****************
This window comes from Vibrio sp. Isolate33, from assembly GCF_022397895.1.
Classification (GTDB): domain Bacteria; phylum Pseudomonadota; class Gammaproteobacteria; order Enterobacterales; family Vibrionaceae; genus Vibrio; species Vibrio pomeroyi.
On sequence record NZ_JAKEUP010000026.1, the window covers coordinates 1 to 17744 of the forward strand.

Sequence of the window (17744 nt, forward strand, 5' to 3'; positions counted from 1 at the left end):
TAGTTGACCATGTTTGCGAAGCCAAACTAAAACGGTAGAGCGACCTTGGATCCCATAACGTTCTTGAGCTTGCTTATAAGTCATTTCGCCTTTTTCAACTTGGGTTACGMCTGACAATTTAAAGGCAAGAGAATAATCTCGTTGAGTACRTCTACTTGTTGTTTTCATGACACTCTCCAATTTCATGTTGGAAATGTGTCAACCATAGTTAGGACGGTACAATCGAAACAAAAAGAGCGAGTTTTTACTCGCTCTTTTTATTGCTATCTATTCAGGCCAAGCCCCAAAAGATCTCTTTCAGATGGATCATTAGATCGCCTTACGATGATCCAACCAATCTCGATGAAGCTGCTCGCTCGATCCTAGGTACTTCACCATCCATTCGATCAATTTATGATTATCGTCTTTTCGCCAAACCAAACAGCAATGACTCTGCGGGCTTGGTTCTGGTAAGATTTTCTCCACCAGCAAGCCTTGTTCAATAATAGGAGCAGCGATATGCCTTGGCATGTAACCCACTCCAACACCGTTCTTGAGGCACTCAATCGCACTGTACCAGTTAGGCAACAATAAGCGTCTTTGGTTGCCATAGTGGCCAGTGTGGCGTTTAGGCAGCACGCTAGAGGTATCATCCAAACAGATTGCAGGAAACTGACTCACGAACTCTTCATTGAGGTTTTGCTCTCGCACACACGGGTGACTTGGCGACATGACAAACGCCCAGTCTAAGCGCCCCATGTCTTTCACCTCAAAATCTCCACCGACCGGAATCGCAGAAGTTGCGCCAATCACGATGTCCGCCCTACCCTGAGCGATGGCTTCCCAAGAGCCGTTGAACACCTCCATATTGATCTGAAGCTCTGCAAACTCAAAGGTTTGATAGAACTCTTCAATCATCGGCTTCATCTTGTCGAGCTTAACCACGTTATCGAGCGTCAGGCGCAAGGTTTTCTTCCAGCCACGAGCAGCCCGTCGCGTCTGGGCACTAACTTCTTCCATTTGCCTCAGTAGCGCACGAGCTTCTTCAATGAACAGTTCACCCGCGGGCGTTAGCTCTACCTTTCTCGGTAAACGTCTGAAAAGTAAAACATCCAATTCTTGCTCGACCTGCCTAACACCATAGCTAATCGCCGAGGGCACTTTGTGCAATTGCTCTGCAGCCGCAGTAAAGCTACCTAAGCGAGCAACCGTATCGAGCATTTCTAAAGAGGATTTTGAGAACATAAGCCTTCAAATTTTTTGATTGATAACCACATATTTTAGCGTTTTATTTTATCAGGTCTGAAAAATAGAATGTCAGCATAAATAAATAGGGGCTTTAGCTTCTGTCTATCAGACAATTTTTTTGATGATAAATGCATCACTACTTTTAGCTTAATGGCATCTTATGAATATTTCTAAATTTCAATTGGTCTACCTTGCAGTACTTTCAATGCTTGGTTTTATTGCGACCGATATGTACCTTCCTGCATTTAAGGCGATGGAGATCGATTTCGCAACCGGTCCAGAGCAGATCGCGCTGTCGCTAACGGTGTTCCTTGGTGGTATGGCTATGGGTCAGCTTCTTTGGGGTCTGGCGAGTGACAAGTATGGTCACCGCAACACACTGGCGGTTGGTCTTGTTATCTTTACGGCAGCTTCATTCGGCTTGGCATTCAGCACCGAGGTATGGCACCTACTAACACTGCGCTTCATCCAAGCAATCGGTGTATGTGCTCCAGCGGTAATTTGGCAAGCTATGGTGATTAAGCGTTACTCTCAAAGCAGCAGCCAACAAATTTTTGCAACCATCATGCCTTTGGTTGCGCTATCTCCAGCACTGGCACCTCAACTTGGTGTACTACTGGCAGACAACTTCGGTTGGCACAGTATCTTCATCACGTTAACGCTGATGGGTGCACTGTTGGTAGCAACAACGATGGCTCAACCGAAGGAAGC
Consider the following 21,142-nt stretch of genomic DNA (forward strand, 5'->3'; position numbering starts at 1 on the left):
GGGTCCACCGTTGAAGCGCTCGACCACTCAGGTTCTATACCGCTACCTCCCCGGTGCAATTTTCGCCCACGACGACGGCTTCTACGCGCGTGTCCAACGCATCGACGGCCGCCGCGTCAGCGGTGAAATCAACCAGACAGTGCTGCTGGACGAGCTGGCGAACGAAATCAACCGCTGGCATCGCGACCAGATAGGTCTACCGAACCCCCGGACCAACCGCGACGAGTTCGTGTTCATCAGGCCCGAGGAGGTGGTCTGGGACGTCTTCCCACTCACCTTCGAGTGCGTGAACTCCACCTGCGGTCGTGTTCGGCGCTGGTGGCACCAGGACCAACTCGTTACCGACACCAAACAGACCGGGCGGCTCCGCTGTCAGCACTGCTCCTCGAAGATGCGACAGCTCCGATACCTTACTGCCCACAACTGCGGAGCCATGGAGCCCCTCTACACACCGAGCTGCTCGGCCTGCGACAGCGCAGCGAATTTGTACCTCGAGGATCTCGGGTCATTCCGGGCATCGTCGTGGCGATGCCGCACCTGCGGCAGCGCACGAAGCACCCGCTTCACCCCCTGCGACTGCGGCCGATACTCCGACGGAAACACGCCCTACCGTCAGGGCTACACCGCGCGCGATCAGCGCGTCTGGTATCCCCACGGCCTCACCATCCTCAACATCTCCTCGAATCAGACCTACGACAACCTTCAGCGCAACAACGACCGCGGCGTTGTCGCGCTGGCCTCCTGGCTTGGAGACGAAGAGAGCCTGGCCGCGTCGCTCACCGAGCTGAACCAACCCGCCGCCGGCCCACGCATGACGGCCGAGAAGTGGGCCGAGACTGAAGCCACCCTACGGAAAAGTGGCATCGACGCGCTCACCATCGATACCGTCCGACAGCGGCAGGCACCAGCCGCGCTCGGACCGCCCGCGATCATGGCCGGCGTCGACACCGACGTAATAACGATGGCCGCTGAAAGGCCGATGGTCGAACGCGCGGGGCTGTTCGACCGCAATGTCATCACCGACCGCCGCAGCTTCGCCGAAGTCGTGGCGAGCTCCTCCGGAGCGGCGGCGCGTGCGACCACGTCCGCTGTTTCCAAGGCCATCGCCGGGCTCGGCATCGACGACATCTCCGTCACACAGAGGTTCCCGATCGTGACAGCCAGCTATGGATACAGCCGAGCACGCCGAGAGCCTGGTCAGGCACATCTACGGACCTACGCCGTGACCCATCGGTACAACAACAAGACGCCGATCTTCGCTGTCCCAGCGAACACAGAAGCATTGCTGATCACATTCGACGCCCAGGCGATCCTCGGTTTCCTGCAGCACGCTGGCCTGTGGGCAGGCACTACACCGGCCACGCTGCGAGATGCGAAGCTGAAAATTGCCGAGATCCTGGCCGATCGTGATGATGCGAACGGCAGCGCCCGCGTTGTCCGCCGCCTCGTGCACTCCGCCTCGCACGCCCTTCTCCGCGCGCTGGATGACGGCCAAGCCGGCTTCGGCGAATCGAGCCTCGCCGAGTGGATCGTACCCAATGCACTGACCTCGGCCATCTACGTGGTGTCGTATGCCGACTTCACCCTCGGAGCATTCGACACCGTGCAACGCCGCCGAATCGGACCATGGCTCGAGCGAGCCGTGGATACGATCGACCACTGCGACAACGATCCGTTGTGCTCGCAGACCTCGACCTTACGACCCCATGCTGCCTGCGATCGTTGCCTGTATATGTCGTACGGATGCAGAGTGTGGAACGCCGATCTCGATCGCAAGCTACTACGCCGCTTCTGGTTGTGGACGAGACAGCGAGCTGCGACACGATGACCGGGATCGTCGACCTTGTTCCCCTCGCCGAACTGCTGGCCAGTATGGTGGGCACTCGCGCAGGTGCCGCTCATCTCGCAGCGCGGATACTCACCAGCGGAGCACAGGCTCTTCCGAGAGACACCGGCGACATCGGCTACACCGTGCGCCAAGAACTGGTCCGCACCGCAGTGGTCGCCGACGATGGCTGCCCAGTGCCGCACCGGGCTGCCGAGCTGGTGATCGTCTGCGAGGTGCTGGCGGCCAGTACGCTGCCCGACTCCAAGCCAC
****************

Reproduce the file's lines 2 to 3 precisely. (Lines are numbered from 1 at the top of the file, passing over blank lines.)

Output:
Classification (GTDB): domain Bacteria; phylum Pseudomonadota; class Gammaproteobacteria; order Enterobacterales; family Vibrionaceae; genus Vibrio; species Vibrio pomeroyi.
On sequence record NZ_JAKEUP010000026.1, the window covers coordinates 1 to 17744 of the forward strand.